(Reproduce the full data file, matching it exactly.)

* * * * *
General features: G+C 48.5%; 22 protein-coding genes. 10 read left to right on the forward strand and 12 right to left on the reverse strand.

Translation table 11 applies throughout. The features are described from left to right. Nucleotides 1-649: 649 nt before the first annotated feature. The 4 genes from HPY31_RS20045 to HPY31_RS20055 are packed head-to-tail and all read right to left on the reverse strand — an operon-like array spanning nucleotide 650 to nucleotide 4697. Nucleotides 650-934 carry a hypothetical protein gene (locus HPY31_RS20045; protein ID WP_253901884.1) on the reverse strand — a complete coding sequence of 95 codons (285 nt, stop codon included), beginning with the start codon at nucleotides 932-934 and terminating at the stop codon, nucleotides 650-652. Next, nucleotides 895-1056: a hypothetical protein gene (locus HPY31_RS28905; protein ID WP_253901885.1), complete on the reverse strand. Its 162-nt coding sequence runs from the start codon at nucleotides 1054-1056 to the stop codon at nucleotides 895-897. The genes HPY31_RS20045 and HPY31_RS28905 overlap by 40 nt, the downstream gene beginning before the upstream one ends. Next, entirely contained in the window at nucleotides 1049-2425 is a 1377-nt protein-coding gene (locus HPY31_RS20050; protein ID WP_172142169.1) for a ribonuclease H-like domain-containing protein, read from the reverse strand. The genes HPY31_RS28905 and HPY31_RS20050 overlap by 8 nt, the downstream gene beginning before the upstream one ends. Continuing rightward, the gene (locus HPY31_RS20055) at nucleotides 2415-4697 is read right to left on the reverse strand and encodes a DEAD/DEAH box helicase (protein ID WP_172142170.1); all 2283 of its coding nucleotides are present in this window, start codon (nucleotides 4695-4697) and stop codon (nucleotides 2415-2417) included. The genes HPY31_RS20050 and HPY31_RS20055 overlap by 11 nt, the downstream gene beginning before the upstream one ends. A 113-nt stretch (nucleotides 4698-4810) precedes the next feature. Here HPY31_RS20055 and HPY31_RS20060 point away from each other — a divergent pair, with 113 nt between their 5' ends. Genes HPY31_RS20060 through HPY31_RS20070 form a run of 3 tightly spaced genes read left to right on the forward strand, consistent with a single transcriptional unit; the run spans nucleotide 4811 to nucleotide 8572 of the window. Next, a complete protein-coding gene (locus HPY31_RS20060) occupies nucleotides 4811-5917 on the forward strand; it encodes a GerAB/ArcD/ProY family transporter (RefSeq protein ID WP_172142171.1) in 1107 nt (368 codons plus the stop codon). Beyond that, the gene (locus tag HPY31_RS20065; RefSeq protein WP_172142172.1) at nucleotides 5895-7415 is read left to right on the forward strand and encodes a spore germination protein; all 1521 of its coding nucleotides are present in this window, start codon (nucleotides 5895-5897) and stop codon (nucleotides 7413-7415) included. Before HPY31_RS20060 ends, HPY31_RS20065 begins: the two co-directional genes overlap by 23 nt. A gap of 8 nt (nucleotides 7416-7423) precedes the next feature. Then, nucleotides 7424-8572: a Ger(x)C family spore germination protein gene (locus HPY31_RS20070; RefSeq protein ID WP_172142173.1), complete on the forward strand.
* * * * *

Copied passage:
General features: G+C 48.5%; 22 protein-coding genes. 10 read left to right on the forward strand and 12 right to left on the reverse strand.

Translation table 11 applies throughout. The features are described from left to right. Nucleotides 1-649: 649 nt before the first annotated feature. The 4 genes from HPY31_RS20045 to HPY31_RS20055 are packed head-to-tail and all read right to left on the reverse strand — an operon-like array spanning nucleotide 650 to nucleotide 4697. Nucleotides 650-934 carry a hypothetical protein gene (locus HPY31_RS20045; protein ID WP_253901884.1) on the reverse strand — a complete coding sequence of 95 codons (285 nt, stop codon included), beginning with the start codon at nucleotides 932-934 and terminating at the stop codon, nucleotides 650-652. Next, nucleotides 895-1056: a hypothetical protein gene (locus HPY31_RS28905; protein ID WP_253901885.1), complete on the reverse strand. Its 162-nt coding sequence runs from the start codon at nucleotides 1054-1056 to the stop codon at nucleotides 895-897. The genes HPY31_RS20045 and HPY31_RS28905 overlap by 40 nt, the downstream gene beginning before the upstream one ends. Next, entirely contained in the window at nucleotides 1049-2425 is a 1377-nt protein-coding gene (locus HPY31_RS20050; protein ID WP_172142169.1) for a ribonuclease H-like domain-containing protein, read from the reverse strand. The genes HPY31_RS28905 and HPY31_RS20050 overlap by 8 nt, the downstream gene beginning before the upstream one ends. Continuing rightward, the gene (locus HPY31_RS20055) at nucleotides 2415-4697 is read right to left on the reverse strand and encodes a DEAD/DEAH box helicase (protein ID WP_172142170.1); all 2283 of its coding nucleotides are present in this window, start codon (nucleotides 4695-4697) and stop codon (nucleotides 2415-2417) included. The genes HPY31_RS20050 and HPY31_RS20055 overlap by 11 nt, the downstream gene beginning before the upstream one ends. A 113-nt stretch (nucleotides 4698-4810) precedes the next feature. Here HPY31_RS20055 and HPY31_RS20060 point away from each other — a divergent pair, with 113 nt between their 5' ends. Genes HPY31_RS20060 through HPY31_RS20070 form a run of 3 tightly spaced genes read left to right on the forward strand, consistent with a single transcriptional unit; the run spans nucleotide 4811 to nucleotide 8572 of the window. Next, a complete protein-coding gene (locus HPY31_RS20060) occupies nucleotides 4811-5917 on the forward strand; it encodes a GerAB/ArcD/ProY family transporter (RefSeq protein ID WP_172142171.1) in 1107 nt (368 codons plus the stop codon). Beyond that, the gene (locus tag HPY31_RS20065; RefSeq protein WP_172142172.1) at nucleotides 5895-7415 is read left to right on the forward strand and encodes a spore germination protein; all 1521 of its coding nucleotides are present in this window, start codon (nucleotides 5895-5897) and stop codon (nucleotides 7413-7415) included. Before HPY31_RS20060 ends, HPY31_RS20065 begins: the two co-directional genes overlap by 23 nt. A gap of 8 nt (nucleotides 7416-7423) precedes the next feature. Then, nucleotides 7424-8572: a Ger(x)C family spore germination protein gene (locus HPY31_RS20070; RefSeq protein ID WP_172142173.1), complete on the forward strand.